Tłumaczenia (angielski)

Concerning French collaborators with the Third Reich

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A French public radio France Culture published a material which accuses Poland of an alleged attempt to prohibit mentioning „(…) its responsibility for crimes committed by the Third Reich”. Moreover, Frenchmen illustrated their material with a photography from April 1939 showing flags of the Third Reich and the Free City of Danzig with an inscription „Gdansk, Poland”. This defamatory material was created in connection with the regional court’s judgement ordering Barbara Engelking and Jan Grabowski to apologise for misinformation included in their book.

In their role as guardians of historical memory the French forgot about their own dark pages of history from the period of World War II. Until the end of 1941, over 24 000 Frenchmen, Croatians, Spaniards and Belgians voluntarily joined the Wehrmacht[1]. French supporters of Adolf Hitler such as Jacques Doriot or Marcel Déat regarded military cooperation with the German army against the Soviet Union as an opportunity to tighten the alliance between France and Germany. Although the Wehrmacht was initially opposed to this idea, Frenchmen managed to create a unit of volunteers. Their baptism of fire came already in November 1941 when 2452 soliders of Légion des Volontaires Français contre le Bolshevisme (LVF) were sent to fight in the isthmus near Kubinka, only 137 kilometers away from Moscow. During this operation, LVF functioned as a unit incorporated into the Wehrmacht (638th Infantry Regiment)[2].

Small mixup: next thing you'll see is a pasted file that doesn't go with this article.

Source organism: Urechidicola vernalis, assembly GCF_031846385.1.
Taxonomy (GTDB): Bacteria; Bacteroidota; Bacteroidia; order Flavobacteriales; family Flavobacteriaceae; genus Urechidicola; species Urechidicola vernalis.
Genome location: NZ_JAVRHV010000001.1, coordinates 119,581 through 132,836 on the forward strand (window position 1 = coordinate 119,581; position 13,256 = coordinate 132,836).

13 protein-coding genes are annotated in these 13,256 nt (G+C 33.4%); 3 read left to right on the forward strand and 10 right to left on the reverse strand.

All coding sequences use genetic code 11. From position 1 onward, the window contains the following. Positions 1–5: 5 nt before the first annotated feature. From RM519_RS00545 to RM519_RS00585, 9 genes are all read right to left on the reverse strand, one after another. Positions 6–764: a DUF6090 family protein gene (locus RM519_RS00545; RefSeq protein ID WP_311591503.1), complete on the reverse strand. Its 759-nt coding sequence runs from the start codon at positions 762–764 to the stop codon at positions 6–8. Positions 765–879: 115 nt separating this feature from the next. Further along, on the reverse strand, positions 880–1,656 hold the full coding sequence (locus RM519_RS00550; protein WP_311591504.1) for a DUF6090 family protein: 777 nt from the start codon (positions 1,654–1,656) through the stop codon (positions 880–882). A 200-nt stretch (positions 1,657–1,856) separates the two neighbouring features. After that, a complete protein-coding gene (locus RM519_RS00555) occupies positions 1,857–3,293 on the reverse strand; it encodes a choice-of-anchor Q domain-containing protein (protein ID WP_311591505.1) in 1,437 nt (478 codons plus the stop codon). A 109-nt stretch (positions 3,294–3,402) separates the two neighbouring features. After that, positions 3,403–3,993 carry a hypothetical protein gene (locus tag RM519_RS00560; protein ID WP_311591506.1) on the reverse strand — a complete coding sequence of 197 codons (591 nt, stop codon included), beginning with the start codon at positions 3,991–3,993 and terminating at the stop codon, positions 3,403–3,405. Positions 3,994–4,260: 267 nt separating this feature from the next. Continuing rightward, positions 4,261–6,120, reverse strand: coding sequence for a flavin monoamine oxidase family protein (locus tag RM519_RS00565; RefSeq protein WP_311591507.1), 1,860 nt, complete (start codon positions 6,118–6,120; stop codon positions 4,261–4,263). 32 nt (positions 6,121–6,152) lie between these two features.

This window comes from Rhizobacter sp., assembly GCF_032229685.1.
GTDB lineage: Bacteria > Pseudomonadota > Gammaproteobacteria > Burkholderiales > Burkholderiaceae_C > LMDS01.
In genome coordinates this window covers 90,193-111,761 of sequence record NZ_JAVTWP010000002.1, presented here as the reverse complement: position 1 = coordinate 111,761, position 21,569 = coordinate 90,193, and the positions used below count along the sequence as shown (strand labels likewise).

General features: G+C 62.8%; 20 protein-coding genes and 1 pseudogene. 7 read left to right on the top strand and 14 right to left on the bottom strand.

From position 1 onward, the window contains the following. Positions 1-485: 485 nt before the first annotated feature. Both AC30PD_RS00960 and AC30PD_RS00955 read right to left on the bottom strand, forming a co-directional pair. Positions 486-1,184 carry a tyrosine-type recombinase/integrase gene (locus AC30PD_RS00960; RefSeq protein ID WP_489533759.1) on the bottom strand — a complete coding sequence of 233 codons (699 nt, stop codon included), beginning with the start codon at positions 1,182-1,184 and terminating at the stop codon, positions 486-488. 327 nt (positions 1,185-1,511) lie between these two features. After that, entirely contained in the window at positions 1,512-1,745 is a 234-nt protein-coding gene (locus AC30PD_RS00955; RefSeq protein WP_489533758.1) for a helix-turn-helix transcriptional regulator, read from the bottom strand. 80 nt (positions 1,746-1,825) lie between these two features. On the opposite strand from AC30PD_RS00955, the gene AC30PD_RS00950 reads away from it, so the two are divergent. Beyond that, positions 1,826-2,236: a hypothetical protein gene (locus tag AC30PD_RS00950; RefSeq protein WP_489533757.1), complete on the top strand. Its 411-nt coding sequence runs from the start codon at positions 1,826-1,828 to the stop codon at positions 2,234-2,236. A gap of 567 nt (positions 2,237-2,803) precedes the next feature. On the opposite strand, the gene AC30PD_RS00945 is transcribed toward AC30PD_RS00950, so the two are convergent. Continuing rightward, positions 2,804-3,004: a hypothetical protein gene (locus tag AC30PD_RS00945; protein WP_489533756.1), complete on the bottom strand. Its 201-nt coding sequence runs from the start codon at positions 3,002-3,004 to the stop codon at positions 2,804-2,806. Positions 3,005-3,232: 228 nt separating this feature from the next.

These were the French themselves who remained loyal to Hitler until the very end defending Berlin against Soviet and Polish armies founded in the East. German commander of the French SS divison dr Gustav Krukenberg gave his soldiers an opportunity to resign from further fighting. However, most of the French volunteers decided to fight for Hitler until the end[2]. As one of the members of this formation said, they were a group of „(…) 450 enthusiastic and singing men going into battle” [4].

French SS-men fought in encircled Berlin, among others, on the alley of the old Friedrichstadt. By attacking Potsdamer Platz station, they made one of the last efforts to defend the capital city of Nazism. The determination of French soldiers resulted in pushing their opponent back to the Ministry of Aviation. The above-mentioned example is only one of many dark pages of history written by the French during World War II. The attack provoked by the French radio cannot be seen as accidental because it is visibly consistent with series of defamatory and deceptive attacks aimed at reversing the role of Poland from victim to criminal. It is a kind of media war and Poland, unfortunately, has been losing it for years on a global scale.

Tłum. Dominik Liszkowski

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